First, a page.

Peer Review Week 2016
Interviews with Alice Meadows & Verity Warne
For podcast release Monday, September 19, 2016
KENNEALLY: Like a family that shares the chores to keep a house tidy and welcoming, scientists and academics support each other in many ways, with the shared goal of advancing knowledge. As the global research community marks the second annual Peer Review Week, reviewers are in the much deserved spotlight.
Welcome to Copyright Clearance Center’s podcast series. I’m Christopher Kenneally for Beyond the Book. Peer review, the rigorous examination of research prior to its publication, boasts a long and noble tradition. For centuries, reviewers labored anonymously. Now a new generation of scholars, spurred by the digital transformation of publishing, are developing new forms of peer review that are more open, transparent, and equitable. In 2016, Peer Review Week highlights recognition for review, acknowledging that a reviewer’s work should not be a thankless job.
Joining me from the United Kingdom are two of the founders of Peer Review Week. Welcome to Beyond the Book, Verity Warne.
WARNE: Hi. Thank you for inviting me, Christopher.
KENNEALLY: Well, we’re very glad you can join us. And also on the line, also from the United Kingdom, is Alice Meadows. Alice, welcome back to Beyond the Book.
MEADOWS: Hi, Chris. Thanks for inviting me back.
KENNEALLY: We’ll tell people briefly about your backgrounds, both of you. Verity Warne is associate marketing director, author marketing at Wiley, where she’s responsible for defining and implementing a program of reviewer services in order to engage reviewers and recognize their contribution. And Alice Meadows is director of community engagement and support for ORCID, whose vision is a world where all who participate in research, scholarship, and innovation are uniquely identified and connected with their contributions and affiliations across disciplines, borders, and time. As I mentioned, both Verity and Alice are founders of Peer Review Week, which is now in its second year. It’s a global event celebrating this essential role of peer review.
So I wonder if I could start with Alice. You’ve written about this in the Scholarly Kitchen blog and been the chair of the planning committee for Peer Review Week this year, 2016. Tell us – what’s the impetus behind all of this? Why now, and why peer review?
MEADOWS: Well, peer review is something that I’ve always felt passionately about. In fact, I think possibly my first – not my first, my second post to The Scholarly Kitchen was about peer review. And it was a very personal piece. I had breast cancer a few years ago. And I really appreciated understanding what peer review was and using that to help me distinguish what were good papers to read about – peer reviewed – so I sort of feel a personal connection with this as well as a professional connection.
In my time at ORCID, peer review is one of the central things about scholarly communications that we support at ORCID – and not just peer review actually for authors, for books and journals, but peer review in all its forms, so peer review for conferences and for funders and for promotion and tenure committees and so on. So peer review is really, I believe, a sort of – it underpins everything that scholarly communications does.
In a way, it’s strange that there hasn’t been Peer Review Week before now, given that. There’s been Open Access Week for some time now. So I guess we thought around this time last year – actually, slightly earlier last year – we had a conversation, and the idea of Peer Review Week came up, or having some sort of celebration initially just maybe on the ORCID blog. And then we thought, well, why not make it bigger than that? So we decided to give it a go. Last year was quite small. And this year there was such a lot of enthusiasm that it’s become much larger this year, and we really hope it’s here to stay.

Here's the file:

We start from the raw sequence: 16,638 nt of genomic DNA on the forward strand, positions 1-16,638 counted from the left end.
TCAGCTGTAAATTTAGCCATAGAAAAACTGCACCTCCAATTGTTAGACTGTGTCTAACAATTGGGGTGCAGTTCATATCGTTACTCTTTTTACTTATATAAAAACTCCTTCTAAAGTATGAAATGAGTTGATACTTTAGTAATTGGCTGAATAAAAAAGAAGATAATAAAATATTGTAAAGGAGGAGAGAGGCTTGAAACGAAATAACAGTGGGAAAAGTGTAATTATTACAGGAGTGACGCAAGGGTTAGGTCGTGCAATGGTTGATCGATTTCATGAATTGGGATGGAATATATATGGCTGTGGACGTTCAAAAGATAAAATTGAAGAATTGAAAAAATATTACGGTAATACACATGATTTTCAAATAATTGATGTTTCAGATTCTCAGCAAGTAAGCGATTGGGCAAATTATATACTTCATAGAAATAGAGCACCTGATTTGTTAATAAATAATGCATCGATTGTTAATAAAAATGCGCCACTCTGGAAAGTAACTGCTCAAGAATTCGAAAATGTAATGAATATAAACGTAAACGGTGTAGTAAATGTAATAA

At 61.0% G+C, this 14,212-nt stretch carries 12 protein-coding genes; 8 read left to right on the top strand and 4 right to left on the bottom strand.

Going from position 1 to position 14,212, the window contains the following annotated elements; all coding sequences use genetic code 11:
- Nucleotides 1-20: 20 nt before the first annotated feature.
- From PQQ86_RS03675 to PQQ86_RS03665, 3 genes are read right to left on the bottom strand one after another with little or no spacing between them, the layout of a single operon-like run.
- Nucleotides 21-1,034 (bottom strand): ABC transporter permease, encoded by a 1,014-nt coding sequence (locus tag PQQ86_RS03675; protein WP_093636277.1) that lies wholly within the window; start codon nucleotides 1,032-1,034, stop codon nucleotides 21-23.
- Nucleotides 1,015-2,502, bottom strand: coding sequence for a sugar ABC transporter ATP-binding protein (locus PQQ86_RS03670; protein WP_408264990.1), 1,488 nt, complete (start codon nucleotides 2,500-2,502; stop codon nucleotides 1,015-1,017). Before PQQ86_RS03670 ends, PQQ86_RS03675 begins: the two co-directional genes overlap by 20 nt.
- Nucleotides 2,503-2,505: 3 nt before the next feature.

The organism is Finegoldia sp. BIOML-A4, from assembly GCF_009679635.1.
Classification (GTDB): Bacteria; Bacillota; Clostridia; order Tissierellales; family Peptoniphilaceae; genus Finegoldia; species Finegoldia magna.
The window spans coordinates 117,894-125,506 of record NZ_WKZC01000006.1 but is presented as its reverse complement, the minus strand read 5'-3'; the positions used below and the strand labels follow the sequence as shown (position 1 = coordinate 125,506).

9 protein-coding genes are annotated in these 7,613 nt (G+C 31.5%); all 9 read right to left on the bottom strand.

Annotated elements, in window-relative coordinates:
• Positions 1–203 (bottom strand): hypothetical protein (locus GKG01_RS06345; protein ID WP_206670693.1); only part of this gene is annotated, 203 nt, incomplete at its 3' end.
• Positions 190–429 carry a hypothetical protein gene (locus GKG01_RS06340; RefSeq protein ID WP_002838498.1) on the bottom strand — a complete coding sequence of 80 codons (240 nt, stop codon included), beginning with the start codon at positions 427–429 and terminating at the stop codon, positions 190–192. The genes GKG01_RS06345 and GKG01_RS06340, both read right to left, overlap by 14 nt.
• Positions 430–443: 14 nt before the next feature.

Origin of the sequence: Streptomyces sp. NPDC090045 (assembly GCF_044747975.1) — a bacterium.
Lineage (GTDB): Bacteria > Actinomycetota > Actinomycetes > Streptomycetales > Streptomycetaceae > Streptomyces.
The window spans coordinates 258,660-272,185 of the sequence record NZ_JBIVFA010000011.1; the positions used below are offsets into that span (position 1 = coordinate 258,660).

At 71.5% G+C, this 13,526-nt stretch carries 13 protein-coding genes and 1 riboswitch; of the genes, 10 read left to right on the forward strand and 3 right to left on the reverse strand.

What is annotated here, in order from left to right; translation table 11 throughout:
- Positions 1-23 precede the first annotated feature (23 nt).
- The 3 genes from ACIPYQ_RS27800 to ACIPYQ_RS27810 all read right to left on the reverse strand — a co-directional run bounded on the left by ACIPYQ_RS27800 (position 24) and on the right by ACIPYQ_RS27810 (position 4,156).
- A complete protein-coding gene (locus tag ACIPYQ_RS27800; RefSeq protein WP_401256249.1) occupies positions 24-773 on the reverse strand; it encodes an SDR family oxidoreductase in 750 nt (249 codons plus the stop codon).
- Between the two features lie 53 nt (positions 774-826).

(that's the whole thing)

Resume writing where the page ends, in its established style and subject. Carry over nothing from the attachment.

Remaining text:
KENNEALLY: Well, indeed. And Verity Warne, at Wiley there, where you’re involved in working directly with authors, particularly around reviewer services, the point of peer review in the past has been that it’s an anonymous labor. And the direction that Peer Review Week is sort of promoting is this recognition for review. What’s changed? Why would reviewers now want to come out of the shadows?
WARNE: Well, I think – this is going back, again, to what Alice was saying – one of the reasons why we felt that Peer Review Week was necessary was because in, I think, a lot of mainstream discourse, peer review has become more talked about, but often in a slightly negative way. There’s lots of commentary at the moment about what’s wrong with peer review. But we felt it was really important with Peer Review Week to recognize why peer review is important. And although it’s not perfect and it’s an evolving process, and it always has been an evolving process – even from the very beginning of its foundations, it hasn’t remained the same since when it first began in the 1800s or so – that we felt – and researchers value it and recognize that it is a central pillar of trust within scholarly communication.
And at Wiley, when we ask our authors what was most – those authors who are most satisfied are the ones who had the best experience of peer review. And conversely, authors who are perhaps less satisfied are those that felt they didn’t experience peer review so well. Peer review is a defining feature of the publishing process for authors. So that’s why we really care about it.
And I think it has evolved, but it’s a proliferation of different models that are there now. So many of the reasons why different models exist are for similar reasons. It’s interesting that whilst a lot of the criticism of peer review might be about potential bias in the process, some of the suggestions for how that can be combated are either to make the peer review process much more open or to make it much more closed. So regardless of what problems people might be recognizing, there’s also a huge number of different approaches to those problems.
KENNEALLY: Right. Some of the issues are, as you say, the openness, the transparency, the equity of the process. How do you feel that drawing attention to peer review through Peer Review Week is going to help advance that discussion and maybe address some of the challenges that are being made?